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Hockey is a game of puck battles, but its statistical measurement of same is limited to just three categories: the contentious and subjective "Real Time Scoring System" metrics known as Giveaways and Takeaways, and Faceoffs won and lost. The latter are both much better defined and far more frequent. Moreover, being what the soccer guys call "set pieces", the coaches and players themselves have much more say about who is involved in faceoffs.

Just four years ago the Oilers were aces of the faceoff dot, 2nd in the NHL. Since then, however, Oilers faceoff efficiency has spiralled right down the crapper: 

2005-06: 53.4%, 2nd  
2006-07: 51.5%, 8th   
2007-08: 50.5%, 12th  
2008-09: 47.9%, 25th  
2009-10: 47.7%, 26th 

Interesting to see how the faceoff load has been shared  over those years. After the jump are the top four guys from each season, listed in order of draws taken per GP:


Player FO/G FO%
Horcoff 18.2 52.7%
Stoll 16.4 56.8%
Peca 14.8 54.9%
Reasoner 9.0 52.5%
Horcoff 17.8 50.6%
Stoll 17.7 55.6%
Reasoner 10.6 54.6%
Pouliot 7.7 48.7%
Horcoff 18.2 50.6%
Stoll 15.2 55.1%
Reasoner 11.0 52.8%
Cogliano 6.6 39.5%
Horcoff 22.0 53.9%
Brodziak 12.0 51.6%
Gagner 9.1 42.0%
Cogliano 8.6 37.2%
Horcoff 21.7 51.4%
Brule 10.3 49.5%
Gagner 9.5 43.9%
Cogliano 7.2 37.2%

The constant all those years has been Shawn Horcoff, leading the team in draws per game every year, and in overall draws every year but one (the year of his shoulder injury). Horcoff has consistently kept his head above water a little above the 50% line, which is more impressive than it looks given he typically takes way more faceoffs on the penalty kill than the powerplay. (Special teams percentages are split roughly 55/45 in favour of the team with the man advantage.)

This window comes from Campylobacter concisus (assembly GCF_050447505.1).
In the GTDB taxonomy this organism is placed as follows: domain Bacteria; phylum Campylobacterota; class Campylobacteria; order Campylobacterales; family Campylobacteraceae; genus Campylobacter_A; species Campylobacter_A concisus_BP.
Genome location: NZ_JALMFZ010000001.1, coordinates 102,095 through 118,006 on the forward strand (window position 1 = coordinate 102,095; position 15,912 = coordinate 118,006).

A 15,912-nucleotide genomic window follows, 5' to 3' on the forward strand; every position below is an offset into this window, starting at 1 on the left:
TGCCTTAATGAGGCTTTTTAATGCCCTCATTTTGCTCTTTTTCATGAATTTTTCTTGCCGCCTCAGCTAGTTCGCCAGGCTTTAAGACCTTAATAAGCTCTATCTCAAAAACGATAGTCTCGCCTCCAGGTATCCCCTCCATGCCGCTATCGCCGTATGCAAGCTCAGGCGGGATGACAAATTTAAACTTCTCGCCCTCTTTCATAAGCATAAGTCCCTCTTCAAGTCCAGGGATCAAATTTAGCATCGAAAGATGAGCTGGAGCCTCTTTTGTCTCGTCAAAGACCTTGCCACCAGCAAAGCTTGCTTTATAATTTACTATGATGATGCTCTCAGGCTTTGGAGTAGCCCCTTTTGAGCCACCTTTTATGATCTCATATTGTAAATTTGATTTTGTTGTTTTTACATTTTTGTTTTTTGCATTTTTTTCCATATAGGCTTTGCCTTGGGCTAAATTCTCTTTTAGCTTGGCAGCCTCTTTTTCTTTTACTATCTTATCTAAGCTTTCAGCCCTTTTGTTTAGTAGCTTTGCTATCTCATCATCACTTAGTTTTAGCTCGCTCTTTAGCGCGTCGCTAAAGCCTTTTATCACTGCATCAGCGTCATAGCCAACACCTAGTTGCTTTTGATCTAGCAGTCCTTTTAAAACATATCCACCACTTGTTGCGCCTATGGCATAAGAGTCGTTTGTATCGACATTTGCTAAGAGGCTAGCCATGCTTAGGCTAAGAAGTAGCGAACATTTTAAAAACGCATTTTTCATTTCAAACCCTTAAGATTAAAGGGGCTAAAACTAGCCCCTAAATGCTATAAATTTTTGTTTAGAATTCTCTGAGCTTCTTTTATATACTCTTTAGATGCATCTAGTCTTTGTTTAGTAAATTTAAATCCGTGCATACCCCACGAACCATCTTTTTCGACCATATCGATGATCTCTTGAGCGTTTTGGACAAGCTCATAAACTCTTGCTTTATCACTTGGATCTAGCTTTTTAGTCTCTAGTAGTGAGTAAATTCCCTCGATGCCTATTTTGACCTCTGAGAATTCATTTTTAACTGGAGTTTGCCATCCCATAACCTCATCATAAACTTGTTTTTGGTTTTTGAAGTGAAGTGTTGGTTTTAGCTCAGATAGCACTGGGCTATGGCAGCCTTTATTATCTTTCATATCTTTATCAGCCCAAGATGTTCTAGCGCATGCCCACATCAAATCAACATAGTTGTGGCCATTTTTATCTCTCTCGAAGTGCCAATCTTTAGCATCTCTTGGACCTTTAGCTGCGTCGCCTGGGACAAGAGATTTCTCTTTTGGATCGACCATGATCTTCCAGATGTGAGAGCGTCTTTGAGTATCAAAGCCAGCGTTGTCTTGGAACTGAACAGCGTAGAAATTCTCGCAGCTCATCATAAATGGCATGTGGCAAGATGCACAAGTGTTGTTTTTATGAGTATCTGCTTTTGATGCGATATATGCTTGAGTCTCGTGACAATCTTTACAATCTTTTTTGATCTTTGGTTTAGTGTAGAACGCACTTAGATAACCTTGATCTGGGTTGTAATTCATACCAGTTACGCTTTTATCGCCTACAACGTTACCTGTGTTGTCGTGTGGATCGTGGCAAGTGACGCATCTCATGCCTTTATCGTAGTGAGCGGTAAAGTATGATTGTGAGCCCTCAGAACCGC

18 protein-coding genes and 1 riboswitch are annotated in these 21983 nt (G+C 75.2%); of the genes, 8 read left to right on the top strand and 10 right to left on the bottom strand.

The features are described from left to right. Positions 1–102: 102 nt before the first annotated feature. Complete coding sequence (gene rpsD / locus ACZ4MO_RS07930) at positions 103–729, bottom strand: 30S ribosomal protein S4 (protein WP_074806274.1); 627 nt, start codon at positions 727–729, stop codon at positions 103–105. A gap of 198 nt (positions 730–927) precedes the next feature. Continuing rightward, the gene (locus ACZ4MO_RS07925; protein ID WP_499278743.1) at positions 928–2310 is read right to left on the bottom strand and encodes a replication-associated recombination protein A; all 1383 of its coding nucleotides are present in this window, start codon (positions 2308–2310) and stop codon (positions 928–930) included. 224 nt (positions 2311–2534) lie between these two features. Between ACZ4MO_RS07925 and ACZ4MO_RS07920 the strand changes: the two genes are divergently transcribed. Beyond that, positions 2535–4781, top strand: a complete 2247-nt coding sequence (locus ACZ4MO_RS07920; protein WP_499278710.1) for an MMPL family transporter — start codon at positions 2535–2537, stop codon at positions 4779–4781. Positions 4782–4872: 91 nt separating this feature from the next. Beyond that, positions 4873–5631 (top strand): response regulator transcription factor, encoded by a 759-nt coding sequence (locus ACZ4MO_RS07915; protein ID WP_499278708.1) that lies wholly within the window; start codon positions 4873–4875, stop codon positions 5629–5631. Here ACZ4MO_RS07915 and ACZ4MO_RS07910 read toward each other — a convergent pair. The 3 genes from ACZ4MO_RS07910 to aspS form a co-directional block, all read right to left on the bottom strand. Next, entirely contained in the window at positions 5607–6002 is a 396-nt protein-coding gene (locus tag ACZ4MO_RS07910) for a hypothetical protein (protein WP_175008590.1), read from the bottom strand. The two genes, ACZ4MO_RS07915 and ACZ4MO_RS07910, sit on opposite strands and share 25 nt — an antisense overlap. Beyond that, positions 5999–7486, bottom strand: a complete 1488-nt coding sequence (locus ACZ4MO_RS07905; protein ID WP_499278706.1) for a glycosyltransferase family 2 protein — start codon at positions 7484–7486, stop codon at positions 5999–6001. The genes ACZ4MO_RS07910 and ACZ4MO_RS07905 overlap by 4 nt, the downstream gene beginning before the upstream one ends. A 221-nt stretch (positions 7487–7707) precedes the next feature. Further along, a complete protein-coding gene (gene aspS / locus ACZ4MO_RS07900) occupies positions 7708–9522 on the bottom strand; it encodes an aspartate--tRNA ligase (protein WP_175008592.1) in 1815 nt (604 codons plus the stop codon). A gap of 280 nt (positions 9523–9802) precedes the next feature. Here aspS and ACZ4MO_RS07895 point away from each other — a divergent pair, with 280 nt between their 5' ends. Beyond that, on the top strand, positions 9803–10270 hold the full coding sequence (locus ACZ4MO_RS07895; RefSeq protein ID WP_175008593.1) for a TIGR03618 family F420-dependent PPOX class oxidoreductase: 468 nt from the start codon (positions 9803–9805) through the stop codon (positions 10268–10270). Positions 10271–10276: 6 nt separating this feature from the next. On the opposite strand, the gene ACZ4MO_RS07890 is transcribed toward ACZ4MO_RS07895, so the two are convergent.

What has changed are the guys underneath Shawn. After Peca left in the summer of '06, Stoll and Reasoner continued to carry their weight and make the Oilers an above-average, if deteriorating, group. But when both Jarret and Marty departed in the summer of '08, the bottom fell out. Horcoff's workload soared from ~18 to ~22 faceoffs per game, and he now typically takes more draws per game than the next two Oilers combined. First Brodziak, now Brule have been barely adequate second choices in the circle although both have displayed other weaknesses in their game becoming their lack of experience. Gagner and Cogliano have both been inadequate both on the dot and in the defensive zone generally. 

The new season is now 13 games old, enough to show that not much has changed since 2008-09 other than Brule in Brodziak's spot. Horcoff remains a workhorse who wins more than his share; Gagner and Cogliano continue to languish near the 40% mark in limited, if not limited enough, exposure. Pat Quinn is learning what Craig MacTavish knew well: it's pretty much impossible to hide two pivots who can't win a draw. And the Oilers continue to rank in the bottom quarter of the NHL in an area of former strength.

One thing that has changed this season is faceoff distribution. Brule has taken just 4 faceoffs on special teams, which figures since he plays under half a minute per game on each unit. Penner, who plays significant minutes on both, is 11/14 on the PP but hasn't taken a single draw on the PK which begs the question as Derek would say. Especially when Cogliano and O'Sullivan are 2/11 and 4/14 respectively on the PK. 

Instead, the load has fallen even more on Shawn Horcoff. In '08-09 he took about a third of all faceoffs at even strength but nearly half of all faceoffs on both special teams (49.3% of PP draws, 49.5% of SH). In the new season he continues to take about 35% of even strength draws; once again the lion's share of these are in his own end of the rink. However, in the absence of Brodziak from the PK unit, his responsibility has soared to the point where he has taken over 64% !! of all shorthanded draws to this point in the season. His PP draws, meanwhile, have dropped to 40% of team, as Gagner, Penner and O'Sullivan are getting tabbed more frequently for this duty. No doubt this distribution has had some effect on Horcoff's point production. On the plus side, the much-maligned penalty-kill unit has improved from 27th in the NHL to 18th at this point; surely the faceoff workhorse deserves some credit for that improvement.